This week on the BioLogos Forum, join astrobiologist Stephen Freeland for a look into the nature of information and the origins of life on earth. (These posts were originally published as a paper in the ASA’s academic journal, PSCF, and are reprinted here with permission.)
Stephen was raised in a Christian family, and his father is a Methodist minister in England whose passion for natural history and science provided a rich environment in which to explore the relationship between science and faith. During Stephen’s teenage years, he explored various denominations, from Catholic to charismatic non-denominational churches, and most recently, life in Baltimore has led Stephen to a deep and rewarding connection with St. Bartholemew's Episcopal church, where he enjoys the Christ-centered meeting point of spiritual substance, social justice, inclusive grace, and rich traditions of liturgy and music.
Because of Stephen’s commitment to deepening his faith through conversations with other Christians, which helps to deepen our corporeal understanding of God’s grace and processes—and because the nature of this material being the rather controversial subject of first life and evolution—Stephen will be participating in the online conversation at the bottom of each post in this series. At the end of each post, you’ll find a few discussion questions, which we encourage you to use as starting points for commenting, (but you are of course welcome to ask him questions of your own, and add your own observations to the dialogue).
For more on the topic of genetics and evolution, please see BioLogos Fellow Dennis Venema’s current series.
The deepest origins of genetic information
The observation that RNA sequences can bind amino acids hints at something very important: proteins are not the only type of molecule that can spontaneously fold into shapes with interesting properties. As described in the companion paper by Watts, sequences of RNA can exhibit protein-like behavior. Technologies first developed in the 1980’s and 1990’s have been used to lab-evolve a wide variety of molecules, dubbed ribozymes in deference to the previously known class of protein catalysts known as enzymes. These ribozymes now cover most steps of fundamental biochemistry (such linking together carbon atoms to make important biological molecules.) Proteins are much less necessary for life than they seemed a couple of decades ago. This observation finds unlooked-for synergy with another line of scientific discoveries. In modern living systems, not all RNA performs the simple role of carrying genetic information from DNA to be decoded into proteins. A handful of the genes that are faithfully copied from DNA into RNA fold up into a complex three-dimensional shapes that act as if they were proteins. Interestingly, these natural ribozymes tend to occur in the most ancient metabolic pathways – those shared by bacteria, humans and everything else alive today. Aspects of biology that have not changed much in billions of years of evolution are likely still with us because they have been doing their job very well throughout this period. In other words, this type of RNA behaving like a protein is exactly what one might expect to see if the ribozymes produced by SELEX resemble a stage of our truly ancient evolutionary past when genetic coding of proteins was far less important (if it was present at all.) Oddly enough, Crick (of the Frozen Accident) had suggested something similar to this concept of molecular fossils when he looked at how genetic de-coding works. He noticed that the adaptor molecules responsible for decoding individual genetic code-words into specific amino acids are nothing more than folded-up RNA. He also noticed that the biggest and most complex molecular machine involved with genetic de-coding (the ribosome) seemed to be made of RNA with a few proteins thrown in for good measure. Three decades later, new technology allowed researchers enough precision in their study of the ribosome’s structure to confirm this is correct: although proteins are embedded within the tangled, folded RNA, they appear to offer little more than structural enhancements.1 At its core, the ribosome is a ribozyme. It seems likely that a primitive ribosome could function without any encoded proteins: exactly what we would expect if genetically encoded proteins emerged from a simpler, earlier world in which only RNA existed.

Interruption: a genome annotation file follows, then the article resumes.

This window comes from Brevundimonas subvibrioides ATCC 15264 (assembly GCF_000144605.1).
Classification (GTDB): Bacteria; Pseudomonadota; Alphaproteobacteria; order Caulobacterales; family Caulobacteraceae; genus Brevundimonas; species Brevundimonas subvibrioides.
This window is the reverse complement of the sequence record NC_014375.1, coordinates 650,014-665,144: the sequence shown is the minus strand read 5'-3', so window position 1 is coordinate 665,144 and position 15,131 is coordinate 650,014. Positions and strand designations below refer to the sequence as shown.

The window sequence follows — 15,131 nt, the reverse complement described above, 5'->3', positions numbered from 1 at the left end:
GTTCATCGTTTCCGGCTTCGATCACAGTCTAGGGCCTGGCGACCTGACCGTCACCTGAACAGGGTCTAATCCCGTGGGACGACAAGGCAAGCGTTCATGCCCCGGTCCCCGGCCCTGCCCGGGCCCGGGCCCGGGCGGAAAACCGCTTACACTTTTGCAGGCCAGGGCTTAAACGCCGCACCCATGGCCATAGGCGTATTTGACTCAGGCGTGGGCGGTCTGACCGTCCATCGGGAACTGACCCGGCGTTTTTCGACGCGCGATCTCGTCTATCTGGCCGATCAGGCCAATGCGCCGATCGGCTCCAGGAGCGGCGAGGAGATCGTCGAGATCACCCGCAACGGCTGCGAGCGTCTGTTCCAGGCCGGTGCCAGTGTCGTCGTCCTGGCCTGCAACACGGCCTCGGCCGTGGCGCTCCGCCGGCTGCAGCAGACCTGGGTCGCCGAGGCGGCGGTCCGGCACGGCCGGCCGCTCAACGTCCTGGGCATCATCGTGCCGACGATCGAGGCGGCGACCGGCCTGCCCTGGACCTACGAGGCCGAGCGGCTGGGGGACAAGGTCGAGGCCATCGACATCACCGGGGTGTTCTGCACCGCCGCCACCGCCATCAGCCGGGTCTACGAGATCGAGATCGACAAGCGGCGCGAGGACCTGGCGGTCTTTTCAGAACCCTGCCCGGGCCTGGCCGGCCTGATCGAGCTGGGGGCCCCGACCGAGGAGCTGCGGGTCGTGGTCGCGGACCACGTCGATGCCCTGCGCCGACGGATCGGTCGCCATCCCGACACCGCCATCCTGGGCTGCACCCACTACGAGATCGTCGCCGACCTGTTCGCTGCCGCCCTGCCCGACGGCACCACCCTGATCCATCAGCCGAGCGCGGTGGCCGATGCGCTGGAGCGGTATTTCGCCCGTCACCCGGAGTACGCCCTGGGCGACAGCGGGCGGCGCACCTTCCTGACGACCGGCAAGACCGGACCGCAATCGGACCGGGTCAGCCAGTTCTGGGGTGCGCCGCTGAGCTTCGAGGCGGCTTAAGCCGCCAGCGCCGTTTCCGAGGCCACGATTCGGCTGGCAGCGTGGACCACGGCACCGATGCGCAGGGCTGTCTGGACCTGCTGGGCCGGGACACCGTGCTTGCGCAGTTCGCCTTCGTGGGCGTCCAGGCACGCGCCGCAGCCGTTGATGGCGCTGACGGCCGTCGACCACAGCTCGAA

Of equal interest, everything points towards DNA being the last arrival out of the 3 fundamental biomolecules: DNA, RNA and protein.2 DNA is made by complex, genetically encoded protein enzymes without a ribozyme in sight. The individual building-blocks of DNA (deoxynucleotides) are made by taking and modifying a nucleotide of RNA. Again, all this is exactly what we would expect if DNA evolved from RNA, after genetically encoded proteins had already entered the picture. Indeed, DNA is a more chemically inert version of RNA – better for safe storage of genetic information, worse for folding up into a catalyst. This is what you might expect if it emerged after RNA had already handed off the job of catalysis to genetically encoded protein enzymes. The RNA would get left sandwiched in the middle of DNA and proteins, just where we find it today (Box 1).